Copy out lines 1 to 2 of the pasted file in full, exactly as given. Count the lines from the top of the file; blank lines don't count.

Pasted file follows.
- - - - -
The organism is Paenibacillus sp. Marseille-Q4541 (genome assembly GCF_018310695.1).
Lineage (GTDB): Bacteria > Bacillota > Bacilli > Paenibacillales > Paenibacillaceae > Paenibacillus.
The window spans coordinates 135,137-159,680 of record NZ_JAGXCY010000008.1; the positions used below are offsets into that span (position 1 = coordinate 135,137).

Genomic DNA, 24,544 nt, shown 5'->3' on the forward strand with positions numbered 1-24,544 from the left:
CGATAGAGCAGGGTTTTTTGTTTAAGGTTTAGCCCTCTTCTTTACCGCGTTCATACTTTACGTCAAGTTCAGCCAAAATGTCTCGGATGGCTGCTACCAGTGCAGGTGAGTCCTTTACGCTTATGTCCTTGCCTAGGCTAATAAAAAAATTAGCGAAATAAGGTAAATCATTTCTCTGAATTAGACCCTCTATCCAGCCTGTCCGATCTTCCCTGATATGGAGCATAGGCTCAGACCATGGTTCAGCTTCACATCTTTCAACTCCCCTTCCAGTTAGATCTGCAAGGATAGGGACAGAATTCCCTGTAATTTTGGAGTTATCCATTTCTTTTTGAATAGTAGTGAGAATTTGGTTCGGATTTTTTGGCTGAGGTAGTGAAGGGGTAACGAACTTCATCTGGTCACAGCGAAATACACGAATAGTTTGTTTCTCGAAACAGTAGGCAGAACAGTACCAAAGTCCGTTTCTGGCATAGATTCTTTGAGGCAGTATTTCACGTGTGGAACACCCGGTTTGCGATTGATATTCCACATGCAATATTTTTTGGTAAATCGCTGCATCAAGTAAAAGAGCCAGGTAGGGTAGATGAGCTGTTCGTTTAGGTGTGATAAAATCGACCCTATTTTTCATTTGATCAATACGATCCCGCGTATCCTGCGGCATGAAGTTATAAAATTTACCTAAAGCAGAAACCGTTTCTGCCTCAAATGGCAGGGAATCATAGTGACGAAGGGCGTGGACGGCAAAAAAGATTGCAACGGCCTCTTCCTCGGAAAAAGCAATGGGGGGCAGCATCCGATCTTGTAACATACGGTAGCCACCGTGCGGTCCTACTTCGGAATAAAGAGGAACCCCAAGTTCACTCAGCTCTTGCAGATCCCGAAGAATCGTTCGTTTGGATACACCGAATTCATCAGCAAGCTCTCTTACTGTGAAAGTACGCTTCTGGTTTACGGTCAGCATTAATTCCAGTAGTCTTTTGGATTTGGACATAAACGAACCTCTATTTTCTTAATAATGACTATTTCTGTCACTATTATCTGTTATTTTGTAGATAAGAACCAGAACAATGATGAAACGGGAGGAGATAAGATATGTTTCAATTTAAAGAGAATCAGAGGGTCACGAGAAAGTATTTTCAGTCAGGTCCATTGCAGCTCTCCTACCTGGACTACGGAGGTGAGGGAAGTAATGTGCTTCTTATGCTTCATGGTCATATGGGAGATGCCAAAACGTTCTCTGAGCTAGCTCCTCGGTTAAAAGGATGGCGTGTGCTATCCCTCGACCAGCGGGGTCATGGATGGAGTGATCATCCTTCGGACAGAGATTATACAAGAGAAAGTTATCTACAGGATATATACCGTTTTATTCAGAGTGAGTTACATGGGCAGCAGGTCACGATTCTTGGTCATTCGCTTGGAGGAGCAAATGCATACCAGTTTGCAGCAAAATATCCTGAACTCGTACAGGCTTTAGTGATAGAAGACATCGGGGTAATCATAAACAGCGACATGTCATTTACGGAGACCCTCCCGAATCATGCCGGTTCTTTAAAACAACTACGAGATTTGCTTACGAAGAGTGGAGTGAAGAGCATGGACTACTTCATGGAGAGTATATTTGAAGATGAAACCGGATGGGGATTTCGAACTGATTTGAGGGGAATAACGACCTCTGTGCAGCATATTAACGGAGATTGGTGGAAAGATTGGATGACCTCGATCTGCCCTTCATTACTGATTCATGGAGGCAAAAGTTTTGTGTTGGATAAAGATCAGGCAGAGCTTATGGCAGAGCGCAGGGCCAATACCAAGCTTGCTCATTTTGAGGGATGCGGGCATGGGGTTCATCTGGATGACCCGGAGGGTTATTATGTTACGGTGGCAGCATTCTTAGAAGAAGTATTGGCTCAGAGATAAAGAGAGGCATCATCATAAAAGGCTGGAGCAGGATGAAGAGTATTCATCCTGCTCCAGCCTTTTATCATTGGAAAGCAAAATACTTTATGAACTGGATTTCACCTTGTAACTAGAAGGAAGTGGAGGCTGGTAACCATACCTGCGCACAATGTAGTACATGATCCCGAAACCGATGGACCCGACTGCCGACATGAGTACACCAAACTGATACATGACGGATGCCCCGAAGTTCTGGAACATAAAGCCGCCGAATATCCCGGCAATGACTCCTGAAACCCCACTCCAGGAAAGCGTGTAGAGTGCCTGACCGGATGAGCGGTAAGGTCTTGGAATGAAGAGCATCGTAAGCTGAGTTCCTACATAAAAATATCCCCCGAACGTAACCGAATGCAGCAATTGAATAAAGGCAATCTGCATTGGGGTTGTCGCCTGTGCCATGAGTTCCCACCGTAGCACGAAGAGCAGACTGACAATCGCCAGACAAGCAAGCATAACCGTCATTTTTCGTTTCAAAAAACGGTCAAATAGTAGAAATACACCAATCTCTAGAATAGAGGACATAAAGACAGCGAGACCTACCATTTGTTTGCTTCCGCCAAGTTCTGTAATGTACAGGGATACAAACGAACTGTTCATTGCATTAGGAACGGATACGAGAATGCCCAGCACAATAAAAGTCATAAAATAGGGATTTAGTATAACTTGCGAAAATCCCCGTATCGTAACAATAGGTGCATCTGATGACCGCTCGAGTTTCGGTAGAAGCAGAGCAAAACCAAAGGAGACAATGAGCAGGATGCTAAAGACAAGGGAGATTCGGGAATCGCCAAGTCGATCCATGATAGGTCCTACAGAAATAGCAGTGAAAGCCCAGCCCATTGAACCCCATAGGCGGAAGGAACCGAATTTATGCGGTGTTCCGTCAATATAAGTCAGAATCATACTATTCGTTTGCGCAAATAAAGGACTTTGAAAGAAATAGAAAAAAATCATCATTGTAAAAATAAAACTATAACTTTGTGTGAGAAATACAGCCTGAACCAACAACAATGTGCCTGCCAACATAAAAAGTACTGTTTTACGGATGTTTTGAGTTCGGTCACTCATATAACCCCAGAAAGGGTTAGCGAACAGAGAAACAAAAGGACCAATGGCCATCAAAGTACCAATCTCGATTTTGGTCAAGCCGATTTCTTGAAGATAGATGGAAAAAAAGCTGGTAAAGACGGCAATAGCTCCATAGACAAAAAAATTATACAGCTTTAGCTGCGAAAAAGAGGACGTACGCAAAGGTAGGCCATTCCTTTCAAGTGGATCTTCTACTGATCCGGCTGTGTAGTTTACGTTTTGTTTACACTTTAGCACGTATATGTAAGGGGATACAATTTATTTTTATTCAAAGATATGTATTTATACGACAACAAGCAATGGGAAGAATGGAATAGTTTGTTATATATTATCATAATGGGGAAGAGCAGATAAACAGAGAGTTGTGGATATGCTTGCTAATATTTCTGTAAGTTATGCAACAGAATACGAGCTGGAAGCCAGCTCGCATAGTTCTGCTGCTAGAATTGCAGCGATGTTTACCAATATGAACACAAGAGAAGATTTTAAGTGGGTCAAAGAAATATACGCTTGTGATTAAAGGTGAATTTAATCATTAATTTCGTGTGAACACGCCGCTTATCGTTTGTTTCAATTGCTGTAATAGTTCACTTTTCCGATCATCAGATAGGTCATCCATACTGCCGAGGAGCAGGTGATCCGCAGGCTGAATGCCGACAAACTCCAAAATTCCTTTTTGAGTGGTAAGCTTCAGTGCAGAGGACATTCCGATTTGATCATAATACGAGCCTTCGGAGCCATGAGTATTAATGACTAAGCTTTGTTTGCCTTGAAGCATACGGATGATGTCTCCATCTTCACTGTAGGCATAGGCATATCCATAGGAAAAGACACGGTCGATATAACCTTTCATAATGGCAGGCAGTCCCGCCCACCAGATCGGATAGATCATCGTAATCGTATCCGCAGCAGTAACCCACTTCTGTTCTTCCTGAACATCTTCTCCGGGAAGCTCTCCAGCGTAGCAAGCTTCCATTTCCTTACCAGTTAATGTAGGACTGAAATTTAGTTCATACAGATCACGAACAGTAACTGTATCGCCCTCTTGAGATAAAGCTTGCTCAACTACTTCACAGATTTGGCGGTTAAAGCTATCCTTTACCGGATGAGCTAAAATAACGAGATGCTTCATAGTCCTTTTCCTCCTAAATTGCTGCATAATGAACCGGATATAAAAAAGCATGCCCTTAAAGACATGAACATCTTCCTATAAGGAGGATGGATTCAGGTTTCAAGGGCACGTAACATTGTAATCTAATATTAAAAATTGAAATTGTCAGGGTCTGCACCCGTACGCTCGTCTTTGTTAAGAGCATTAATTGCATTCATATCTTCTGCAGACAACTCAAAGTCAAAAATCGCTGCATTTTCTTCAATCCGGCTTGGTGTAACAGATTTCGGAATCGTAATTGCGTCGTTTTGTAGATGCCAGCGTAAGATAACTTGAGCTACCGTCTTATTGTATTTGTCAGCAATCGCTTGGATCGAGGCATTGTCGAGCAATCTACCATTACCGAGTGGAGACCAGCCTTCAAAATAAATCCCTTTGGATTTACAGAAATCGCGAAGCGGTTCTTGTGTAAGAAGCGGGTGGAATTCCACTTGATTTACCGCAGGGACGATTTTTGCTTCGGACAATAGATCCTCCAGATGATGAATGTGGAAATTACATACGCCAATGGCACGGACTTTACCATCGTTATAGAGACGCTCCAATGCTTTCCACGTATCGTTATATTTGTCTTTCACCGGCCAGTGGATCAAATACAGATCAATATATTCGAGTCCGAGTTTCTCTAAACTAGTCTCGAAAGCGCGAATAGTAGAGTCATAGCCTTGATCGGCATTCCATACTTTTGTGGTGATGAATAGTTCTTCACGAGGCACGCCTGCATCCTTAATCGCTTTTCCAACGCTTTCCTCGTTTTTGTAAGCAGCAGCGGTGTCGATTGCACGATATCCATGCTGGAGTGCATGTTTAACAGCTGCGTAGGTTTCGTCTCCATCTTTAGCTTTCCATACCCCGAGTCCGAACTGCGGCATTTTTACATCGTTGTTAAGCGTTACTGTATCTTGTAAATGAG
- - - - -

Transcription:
The organism is Paenibacillus sp. Marseille-Q4541 (genome assembly GCF_018310695.1).
Lineage (GTDB): Bacteria > Bacillota > Bacilli > Paenibacillales > Paenibacillaceae > Paenibacillus.